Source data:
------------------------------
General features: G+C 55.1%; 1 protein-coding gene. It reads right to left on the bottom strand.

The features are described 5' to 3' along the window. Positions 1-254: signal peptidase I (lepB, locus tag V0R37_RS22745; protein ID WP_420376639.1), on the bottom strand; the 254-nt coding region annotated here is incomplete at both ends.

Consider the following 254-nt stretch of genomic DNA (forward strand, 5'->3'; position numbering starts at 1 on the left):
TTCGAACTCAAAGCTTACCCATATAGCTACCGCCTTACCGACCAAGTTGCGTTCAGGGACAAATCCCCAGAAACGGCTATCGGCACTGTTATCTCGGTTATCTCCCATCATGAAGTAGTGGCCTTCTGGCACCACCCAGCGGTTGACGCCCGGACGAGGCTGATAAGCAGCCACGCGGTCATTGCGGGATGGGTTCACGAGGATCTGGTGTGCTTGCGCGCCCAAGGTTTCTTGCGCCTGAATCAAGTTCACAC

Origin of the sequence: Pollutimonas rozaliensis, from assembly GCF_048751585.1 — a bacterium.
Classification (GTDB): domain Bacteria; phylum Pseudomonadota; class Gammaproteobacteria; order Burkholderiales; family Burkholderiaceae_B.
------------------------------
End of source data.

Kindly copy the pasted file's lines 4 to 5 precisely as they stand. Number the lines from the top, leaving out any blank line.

TTCGAACTCAAAGCTTACCCATATAGCTACCGCCTTACCGACCAAGTTGCGTTCAGGGACAAATCCCCAGAAACGGCTATCGGCACTGTTATCTCGGTTATCTCCCATCATGAAGTAGTGGCCTTCTGGCACCACCCAGCGGTTGACGCCCGGACGAGGCTGATAAGCAGCCACGCGGTCATTGCGGGATGGGTTCACGAGGATCTGGTGTGCTTGCGCGCCCAAGGTTTCTTGCGCCTGAATCAAGTTCACAC

Origin of the sequence: Pollutimonas rozaliensis, from assembly GCF_048751585.1 — a bacterium.